Ask an expert: blackbirds and worms

Andy asked: could you tell me how blackbirds see or hear worms under the surface in my garden. Especially after rainfall.

Blackbirds have a surprisingly varied diet, ranging from seasonal berries, fallen fruit and kitchen scraps to caterpillars, beetles, snails and of course earthworms, of which they will eat all year round as long as the ground is damp enough. Recent studies have shown that Blackbirds, during the wintery months of December and January, can catch one to two earthworms per minute! With this is in mind, it is not unusual for Blackbirds to catch more than they can actually eat and these unfortunate worms are often left discarded on the surface. So determined are Blackbirds to catch worms, that a 1958 study noted a Blackbird using an 8cm long stick in its bill to clear snow so as to forage for earthworms in the soil beneath it.

It has been speculated that earthworms appear on the surface of the soil after rainfall for migratory purposes; earthworms may be able to move greater distances above soil than through it in such conditions. It has also been suggested that vibrations caused by rain drops may emulate the sound of predators, such as moles that worms will want to evade.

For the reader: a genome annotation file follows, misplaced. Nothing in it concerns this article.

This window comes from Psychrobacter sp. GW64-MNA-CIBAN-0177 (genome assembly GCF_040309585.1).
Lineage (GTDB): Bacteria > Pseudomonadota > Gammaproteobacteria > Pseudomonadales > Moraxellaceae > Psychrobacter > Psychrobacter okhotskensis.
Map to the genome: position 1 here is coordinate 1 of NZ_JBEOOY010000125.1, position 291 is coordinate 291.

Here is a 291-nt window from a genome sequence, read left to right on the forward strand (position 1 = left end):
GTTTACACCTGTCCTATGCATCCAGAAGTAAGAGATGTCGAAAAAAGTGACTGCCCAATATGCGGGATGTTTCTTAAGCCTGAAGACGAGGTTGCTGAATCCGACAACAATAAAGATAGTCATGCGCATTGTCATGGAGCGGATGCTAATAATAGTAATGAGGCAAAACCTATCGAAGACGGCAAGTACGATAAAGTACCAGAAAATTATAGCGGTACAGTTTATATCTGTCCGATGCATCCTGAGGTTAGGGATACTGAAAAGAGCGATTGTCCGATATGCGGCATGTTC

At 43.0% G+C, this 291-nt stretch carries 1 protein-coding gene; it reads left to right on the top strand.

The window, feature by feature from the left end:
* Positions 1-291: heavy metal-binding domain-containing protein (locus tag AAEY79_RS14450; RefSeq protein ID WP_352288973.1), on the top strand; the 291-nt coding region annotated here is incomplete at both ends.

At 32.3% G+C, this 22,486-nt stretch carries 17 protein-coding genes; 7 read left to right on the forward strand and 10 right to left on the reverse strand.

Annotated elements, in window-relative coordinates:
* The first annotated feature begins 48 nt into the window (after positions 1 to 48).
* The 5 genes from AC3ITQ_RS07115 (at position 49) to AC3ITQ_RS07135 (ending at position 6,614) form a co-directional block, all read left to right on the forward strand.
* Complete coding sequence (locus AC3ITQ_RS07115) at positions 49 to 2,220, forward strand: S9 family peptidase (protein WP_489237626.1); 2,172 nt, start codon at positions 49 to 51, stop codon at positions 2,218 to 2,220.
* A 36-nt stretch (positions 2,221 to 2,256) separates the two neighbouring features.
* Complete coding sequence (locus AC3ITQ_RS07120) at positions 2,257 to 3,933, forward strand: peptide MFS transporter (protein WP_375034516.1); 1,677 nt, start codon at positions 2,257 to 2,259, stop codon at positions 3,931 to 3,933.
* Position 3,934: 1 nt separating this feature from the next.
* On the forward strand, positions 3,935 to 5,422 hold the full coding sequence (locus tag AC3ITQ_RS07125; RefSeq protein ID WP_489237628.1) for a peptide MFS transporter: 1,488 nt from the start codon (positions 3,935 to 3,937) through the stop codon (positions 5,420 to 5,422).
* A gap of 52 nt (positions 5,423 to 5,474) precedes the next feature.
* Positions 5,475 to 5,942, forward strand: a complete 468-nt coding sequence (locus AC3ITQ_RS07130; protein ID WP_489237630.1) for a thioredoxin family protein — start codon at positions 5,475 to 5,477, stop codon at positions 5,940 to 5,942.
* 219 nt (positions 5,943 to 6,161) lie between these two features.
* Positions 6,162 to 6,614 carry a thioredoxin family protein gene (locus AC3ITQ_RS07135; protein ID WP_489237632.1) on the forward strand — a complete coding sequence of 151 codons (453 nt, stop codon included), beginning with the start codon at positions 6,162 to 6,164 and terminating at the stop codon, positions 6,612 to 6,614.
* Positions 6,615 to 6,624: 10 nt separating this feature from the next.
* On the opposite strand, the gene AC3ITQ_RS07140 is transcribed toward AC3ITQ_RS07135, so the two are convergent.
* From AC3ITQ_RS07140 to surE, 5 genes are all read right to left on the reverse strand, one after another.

Blackbirds find earthworms in one of two ways, either by spotting the tail or head end of the worm sticking out of a burrow entrance, or by sound. Blackbirds have remarkably acute hearing and are able to detect invertebrates moving under the surface of the ground. When Blackbirds forage for earthworms they will run and hop along the ground in a series of straight lines and may pause briefly, before changing direction. Safe in the knowledge that earthworm distribution tends to be close knit, Blackbirds, even though they may have successfully caught a worm, will then search the surrounding area as if they had been unsuccessful.

Though it is not unusual for Blackbirds to wash their food before eating it, adult Blackbirds are able to swallow most worms whole. As regards feeding young, earthworms are often dragged over soil to remove slime or add grit.

  • I think you must be a mind-reader Mrs T,   I was talking about this very same thing this morning to Mike and wondering how Blackbirds and Robins in particular detect the worms and insects and also wondered about ingesting the soil coating and how they filter or clean the worms before they consume them.  Thanks for this very interesting info, I can come off Google now  LOL